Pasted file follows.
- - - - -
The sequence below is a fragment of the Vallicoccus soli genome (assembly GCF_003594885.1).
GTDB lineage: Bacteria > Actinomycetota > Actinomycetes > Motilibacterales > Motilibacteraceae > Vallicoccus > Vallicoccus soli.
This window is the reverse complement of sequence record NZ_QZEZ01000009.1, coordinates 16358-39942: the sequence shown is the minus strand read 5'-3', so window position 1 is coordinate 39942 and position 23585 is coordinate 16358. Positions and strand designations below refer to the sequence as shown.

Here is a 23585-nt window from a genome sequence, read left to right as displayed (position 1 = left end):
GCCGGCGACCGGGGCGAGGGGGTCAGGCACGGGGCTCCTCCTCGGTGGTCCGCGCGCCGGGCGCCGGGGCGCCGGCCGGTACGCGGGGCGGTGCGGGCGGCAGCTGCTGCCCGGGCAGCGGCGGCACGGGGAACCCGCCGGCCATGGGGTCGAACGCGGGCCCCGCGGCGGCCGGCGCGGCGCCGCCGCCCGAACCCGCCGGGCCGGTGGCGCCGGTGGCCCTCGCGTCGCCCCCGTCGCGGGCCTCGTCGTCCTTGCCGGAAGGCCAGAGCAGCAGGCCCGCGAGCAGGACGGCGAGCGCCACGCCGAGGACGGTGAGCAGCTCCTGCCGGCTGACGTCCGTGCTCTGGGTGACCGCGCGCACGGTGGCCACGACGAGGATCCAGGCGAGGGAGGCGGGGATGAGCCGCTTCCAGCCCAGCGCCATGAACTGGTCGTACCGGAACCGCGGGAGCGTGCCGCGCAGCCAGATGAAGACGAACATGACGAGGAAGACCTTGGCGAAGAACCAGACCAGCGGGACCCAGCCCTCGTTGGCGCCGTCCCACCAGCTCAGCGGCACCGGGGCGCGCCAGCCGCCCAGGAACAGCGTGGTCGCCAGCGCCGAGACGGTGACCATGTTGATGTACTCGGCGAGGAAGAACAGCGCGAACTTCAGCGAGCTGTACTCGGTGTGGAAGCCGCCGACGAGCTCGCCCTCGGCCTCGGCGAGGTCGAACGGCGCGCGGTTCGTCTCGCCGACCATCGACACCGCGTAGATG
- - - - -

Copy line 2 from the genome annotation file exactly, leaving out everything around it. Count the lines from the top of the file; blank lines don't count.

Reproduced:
GTDB lineage: Bacteria > Actinomycetota > Actinomycetes > Motilibacterales > Motilibacteraceae > Vallicoccus > Vallicoccus soli.